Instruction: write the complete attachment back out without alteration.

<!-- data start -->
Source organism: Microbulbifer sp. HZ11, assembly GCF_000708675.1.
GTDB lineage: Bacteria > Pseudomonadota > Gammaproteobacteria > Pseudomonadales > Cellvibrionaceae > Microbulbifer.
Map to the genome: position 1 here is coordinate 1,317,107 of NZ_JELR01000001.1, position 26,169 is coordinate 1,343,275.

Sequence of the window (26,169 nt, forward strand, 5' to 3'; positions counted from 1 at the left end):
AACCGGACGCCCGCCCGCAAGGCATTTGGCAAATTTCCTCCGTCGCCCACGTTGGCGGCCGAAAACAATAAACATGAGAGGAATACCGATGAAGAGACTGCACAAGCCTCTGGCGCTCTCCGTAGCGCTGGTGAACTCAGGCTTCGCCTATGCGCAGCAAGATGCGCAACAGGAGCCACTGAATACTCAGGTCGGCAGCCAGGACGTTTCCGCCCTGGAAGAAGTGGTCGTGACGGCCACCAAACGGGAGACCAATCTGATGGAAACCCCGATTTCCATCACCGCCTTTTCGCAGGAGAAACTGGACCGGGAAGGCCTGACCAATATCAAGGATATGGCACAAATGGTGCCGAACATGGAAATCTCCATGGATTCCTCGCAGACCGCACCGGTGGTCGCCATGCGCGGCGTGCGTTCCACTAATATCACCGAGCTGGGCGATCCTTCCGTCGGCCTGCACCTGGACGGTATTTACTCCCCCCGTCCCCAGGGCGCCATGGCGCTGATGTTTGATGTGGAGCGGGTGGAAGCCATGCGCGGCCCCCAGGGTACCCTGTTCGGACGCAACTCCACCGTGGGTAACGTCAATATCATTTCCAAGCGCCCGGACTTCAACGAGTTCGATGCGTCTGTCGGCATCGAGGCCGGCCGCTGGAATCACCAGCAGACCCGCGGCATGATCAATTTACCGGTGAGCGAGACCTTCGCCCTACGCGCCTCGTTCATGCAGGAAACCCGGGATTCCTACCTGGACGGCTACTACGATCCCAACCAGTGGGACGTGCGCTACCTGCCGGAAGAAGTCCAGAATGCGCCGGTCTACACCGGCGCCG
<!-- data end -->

Source organism: Microbulbifer sp. HZ11, assembly GCF_000708675.1.
GTDB lineage: Bacteria > Pseudomonadota > Gammaproteobacteria > Pseudomonadales > Cellvibrionaceae > Microbulbifer.
Map to the genome: position 1 here is coordinate 1,317,107 of NZ_JELR01000001.1, position 26,169 is coordinate 1,343,275.

Sequence of the window (26,169 nt, forward strand, 5' to 3'; positions counted from 1 at the left end):
AACCGGACGCCCGCCCGCAAGGCATTTGGCAAATTTCCTCCGTCGCCCACGTTGGCGGCCGAAAACAATAAACATGAGAGGAATACCGATGAAGAGACTGCACAAGCCTCTGGCGCTCTCCGTAGCGCTGGTGAACTCAGGCTTCGCCTATGCGCAGCAAGATGCGCAACAGGAGCCACTGAATACTCAGGTCGGCAGCCAGGACGTTTCCGCCCTGGAAGAAGTGGTCGTGACGGCCACCAAACGGGAGACCAATCTGATGGAAACCCCGATTTCCATCACCGCCTTTTCGCAGGAGAAACTGGACCGGGAAGGCCTGACCAATATCAAGGATATGGCACAAATGGTGCCGAACATGGAAATCTCCATGGATTCCTCGCAGACCGCACCGGTGGTCGCCATGCGCGGCGTGCGTTCCACTAATATCACCGAGCTGGGCGATCCTTCCGTCGGCCTGCACCTGGACGGTATTTACTCCCCCCGTCCCCAGGGCGCCATGGCGCTGATGTTTGATGTGGAGCGGGTGGAAGCCATGCGCGGCCCCCAGGGTACCCTGTTCGGACGCAACTCCACCGTGGGTAACGTCAATATCATTTCCAAGCGCCCGGACTTCAACGAGTTCGATGCGTCTGTCGGCATCGAGGCCGGCCGCTGGAATCACCAGCAGACCCGCGGCATGATCAATTTACCGGTGAGCGAGACCTTCGCCCTACGCGCCTCGTTCATGCAGGAAACCCGGGATTCCTACCTGGACGGCTACTACGATCCCAACCAGTGGGACGTGCGCTACCTGCCGGAAGAAGTCCAGAATGCGCCGGTCTACACCGGCGCCG